Look at verse 11, But after the three and a half days a breath of life from God entered them, and they stood on their feet, and terror struck those who saw them. 12Then they heard a loud voice from heaven saying to them, "Come up here." And they went up to heaven in a cloud, while their enemies looked on. 13At that very hour there was a severe earthquake and a tenth of the city collapsed. Seven thousand people were killed in the earthquake, and the survivors were terrified and gave glory to the God of heaven. 14The second woe has passed; the third woe is coming soon.
God miraculously raises these two witnesses from the dead in front of riveted worldwide audience and takes them up to heaven. And at that very moment a severe earthquake levels a tenth of Jerusalem and kills seven thousand people. And those who survive cry out and give glory to God. That's the second woe. The third is coming soon. And the war between heaven and earth is just beginning.
The chapter ends with the sounding of the seventh trumpet. Look at verse 15, The seventh angel sounded his trumpet, and there were loud voices in heaven, which said: "The kingdom of the world has become the kingdom of our Lord and of his Christ, and he will reign for ever and ever." 16And the twenty-four elders, who were seated on their thrones before God, fell on their faces and worshiped God, 17saying: "We give thanks to you, Lord God Almighty, the One who is and who was, because you have taken your great power and have begun to reign. 18The nations were angry; and your wrath has come. The time has come for judging the dead, and for rewarding your servants the prophets and your saints and those who reverence your name, both small and great-and for destroying those who destroy the earth."
The end of the chapter takes us back up to heaven again. And we're reminded that no matter how horrible things are down here there is worship in heaven. There is always worship in heaven. And with the blast of the seventh trumpet we have a preview of where the rest of the apocalypse is headed. The time is coming soon for God's kingdom to be established on this earth and for Jesus to reign forever and ever. But it's not going to come without a fight and those who oppose God will eventually be destroyed and those who serve God will eventually be rewarded, both small and great.
Verse 19, Then God's temple in heaven was opened, and within his temple was seen the ark of his covenant. And there came flashes of lightning, rumblings, peals of thunder, an earthquake and a great hailstorm.
The last verse reveals something very special, using more temple imagery. As we've mentioned already in this series, the Ark of the Covenant was in the holy of holies. It was basically a wooden box covered in gold that contained three things, a gold jar of manna, Aaron's rod that budded and the two stone tablets of the Ten Commandments. And on the lid of that box were two golden angels, called cherubim, with wings spread over the ark to symbolically protect it.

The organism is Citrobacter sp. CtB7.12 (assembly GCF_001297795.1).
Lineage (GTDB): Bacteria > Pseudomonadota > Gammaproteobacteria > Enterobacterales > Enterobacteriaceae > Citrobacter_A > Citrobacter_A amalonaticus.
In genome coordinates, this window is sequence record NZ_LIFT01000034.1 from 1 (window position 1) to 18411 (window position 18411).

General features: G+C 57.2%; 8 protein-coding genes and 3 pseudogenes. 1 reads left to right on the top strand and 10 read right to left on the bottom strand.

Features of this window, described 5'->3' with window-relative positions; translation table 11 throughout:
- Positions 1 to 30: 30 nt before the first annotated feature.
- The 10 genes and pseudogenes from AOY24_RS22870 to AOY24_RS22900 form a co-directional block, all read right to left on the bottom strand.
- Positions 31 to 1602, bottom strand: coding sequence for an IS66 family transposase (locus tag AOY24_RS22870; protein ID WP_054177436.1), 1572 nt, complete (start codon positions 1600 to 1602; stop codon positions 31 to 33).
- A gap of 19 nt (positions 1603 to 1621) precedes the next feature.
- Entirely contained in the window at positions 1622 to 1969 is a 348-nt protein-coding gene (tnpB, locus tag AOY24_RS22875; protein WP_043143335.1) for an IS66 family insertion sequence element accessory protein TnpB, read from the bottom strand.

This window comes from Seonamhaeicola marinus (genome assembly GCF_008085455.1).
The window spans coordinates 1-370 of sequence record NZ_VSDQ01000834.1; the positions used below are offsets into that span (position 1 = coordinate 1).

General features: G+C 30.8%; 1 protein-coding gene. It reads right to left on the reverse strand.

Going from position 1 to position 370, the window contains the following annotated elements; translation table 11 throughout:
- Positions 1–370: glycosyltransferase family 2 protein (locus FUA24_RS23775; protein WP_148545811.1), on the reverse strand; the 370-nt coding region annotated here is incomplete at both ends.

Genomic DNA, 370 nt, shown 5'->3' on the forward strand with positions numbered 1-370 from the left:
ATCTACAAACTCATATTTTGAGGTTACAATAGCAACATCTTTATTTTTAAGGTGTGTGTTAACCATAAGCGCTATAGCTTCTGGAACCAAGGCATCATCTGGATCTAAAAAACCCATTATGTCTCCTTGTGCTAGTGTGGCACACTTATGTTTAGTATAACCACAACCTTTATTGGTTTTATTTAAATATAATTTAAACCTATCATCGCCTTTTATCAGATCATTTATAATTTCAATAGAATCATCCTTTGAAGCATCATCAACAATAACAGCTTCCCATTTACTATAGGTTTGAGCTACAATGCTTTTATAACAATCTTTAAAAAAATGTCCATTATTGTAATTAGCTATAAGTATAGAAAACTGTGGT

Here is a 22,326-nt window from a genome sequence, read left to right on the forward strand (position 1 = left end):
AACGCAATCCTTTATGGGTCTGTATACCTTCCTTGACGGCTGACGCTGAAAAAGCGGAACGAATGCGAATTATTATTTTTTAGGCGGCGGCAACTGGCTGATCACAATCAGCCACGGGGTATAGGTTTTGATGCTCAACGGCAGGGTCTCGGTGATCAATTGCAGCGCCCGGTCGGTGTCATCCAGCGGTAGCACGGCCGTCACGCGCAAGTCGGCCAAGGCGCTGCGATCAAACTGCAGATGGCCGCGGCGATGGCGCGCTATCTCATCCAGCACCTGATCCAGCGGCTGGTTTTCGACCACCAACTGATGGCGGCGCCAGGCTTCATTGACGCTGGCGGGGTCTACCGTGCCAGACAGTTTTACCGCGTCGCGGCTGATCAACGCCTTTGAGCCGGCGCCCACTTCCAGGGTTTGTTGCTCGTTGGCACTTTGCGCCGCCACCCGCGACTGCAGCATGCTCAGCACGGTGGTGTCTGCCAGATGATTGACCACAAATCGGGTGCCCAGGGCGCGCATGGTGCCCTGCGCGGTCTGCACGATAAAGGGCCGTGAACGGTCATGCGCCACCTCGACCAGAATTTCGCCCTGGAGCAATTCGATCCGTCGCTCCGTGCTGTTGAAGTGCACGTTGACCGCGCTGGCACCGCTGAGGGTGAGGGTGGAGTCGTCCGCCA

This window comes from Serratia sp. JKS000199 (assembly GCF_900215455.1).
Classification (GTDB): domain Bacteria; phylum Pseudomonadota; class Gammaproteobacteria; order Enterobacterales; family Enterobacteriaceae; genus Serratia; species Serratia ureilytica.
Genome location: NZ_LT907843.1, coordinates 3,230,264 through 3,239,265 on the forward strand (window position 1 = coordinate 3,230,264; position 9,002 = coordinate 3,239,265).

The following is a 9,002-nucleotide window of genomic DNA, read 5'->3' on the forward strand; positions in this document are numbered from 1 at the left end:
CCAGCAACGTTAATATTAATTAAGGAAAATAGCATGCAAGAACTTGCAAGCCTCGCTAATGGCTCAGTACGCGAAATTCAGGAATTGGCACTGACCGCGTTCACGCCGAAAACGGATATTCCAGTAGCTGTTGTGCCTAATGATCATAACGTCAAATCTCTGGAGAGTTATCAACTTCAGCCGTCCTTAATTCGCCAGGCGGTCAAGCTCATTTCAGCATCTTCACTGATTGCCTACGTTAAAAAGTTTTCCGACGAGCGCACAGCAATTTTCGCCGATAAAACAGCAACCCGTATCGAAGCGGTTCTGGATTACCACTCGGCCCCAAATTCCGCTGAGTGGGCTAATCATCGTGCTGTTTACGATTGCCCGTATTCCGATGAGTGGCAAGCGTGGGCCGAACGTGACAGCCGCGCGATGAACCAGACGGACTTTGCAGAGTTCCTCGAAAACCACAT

It was beautiful. The problem was that only one person, the high priest, got to see it and he only saw it one time a year, on Yom Kippur, the Day of Atonement. Ordinary people like us couldn't see it. We couldn't get that close to God. Why? Because the Ark of the Covenant was hidden behind the curtain of the holy of holies and wasn't accessible to ordinary people.
But now, John says, God's temple is going to be opened for all his people, both small and great, to see his glory. There is no curtain any longer that separates God from his people. Right now, anyone of us can be God's friend. Anyone of us can approach God at anytime because our sin has been paid for by the blood of Jesus Christ. He is the Lamb of God that takes away the sin of the world.
And there were flashes of lightning and rumblings of thunder and an earthquake and a great hailstorm. All of which would strike fear into the hearts of those who oppose God, but anticipation into the hearts of those who know God and look forward to his glorious appearing.
So in Revelation 11, once again we see God through his two witnesses calling out and inviting anyone and everyone into his kingdom before it is too late. He continues to send his representatives out into a rebellious world to invite people to himself.
Ezekiel 18:32 says, For I take no pleasure in the death of anyone, declares the Sovereign LORD. Repent and live!
But sadly some people just don't want what God has to give. They don't want his love and his forgiveness and the life that he offers. Instead, they want to be their own gods and go their own way and in the end God in his grace will give them exactly what they want. But that doesn't keep him from pursuing them and us right up until the end. He is a God worthy of all our worship.